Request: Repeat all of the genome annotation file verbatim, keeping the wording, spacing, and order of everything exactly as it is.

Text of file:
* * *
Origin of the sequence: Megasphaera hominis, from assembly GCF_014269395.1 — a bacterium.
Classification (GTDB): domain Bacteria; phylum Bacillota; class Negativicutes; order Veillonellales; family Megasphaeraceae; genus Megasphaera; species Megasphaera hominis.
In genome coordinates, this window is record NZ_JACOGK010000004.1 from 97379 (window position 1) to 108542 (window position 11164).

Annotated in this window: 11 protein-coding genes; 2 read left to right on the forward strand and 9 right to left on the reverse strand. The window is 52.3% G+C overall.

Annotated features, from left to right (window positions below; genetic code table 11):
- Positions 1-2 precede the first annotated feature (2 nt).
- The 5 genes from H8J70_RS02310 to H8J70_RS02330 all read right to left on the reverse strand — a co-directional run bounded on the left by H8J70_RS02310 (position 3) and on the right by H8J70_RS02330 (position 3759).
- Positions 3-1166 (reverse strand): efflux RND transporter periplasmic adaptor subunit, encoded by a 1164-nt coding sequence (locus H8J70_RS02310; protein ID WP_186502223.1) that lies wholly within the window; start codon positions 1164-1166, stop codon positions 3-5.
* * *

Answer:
Origin of the sequence: Megasphaera hominis, from assembly GCF_014269395.1 — a bacterium.
Classification (GTDB): domain Bacteria; phylum Bacillota; class Negativicutes; order Veillonellales; family Megasphaeraceae; genus Megasphaera; species Megasphaera hominis.
In genome coordinates, this window is record NZ_JACOGK010000004.1 from 97379 (window position 1) to 108542 (window position 11164).

Annotated in this window: 11 protein-coding genes; 2 read left to right on the forward strand and 9 right to left on the reverse strand. The window is 52.3% G+C overall.

Annotated features, from left to right (window positions below; genetic code table 11):
- Positions 1-2 precede the first annotated feature (2 nt).
- The 5 genes from H8J70_RS02310 to H8J70_RS02330 all read right to left on the reverse strand — a co-directional run bounded on the left by H8J70_RS02310 (position 3) and on the right by H8J70_RS02330 (position 3759).
- Positions 3-1166 (reverse strand): efflux RND transporter periplasmic adaptor subunit, encoded by a 1164-nt coding sequence (locus H8J70_RS02310; protein ID WP_186502223.1) that lies wholly within the window; start codon positions 1164-1166, stop codon positions 3-5.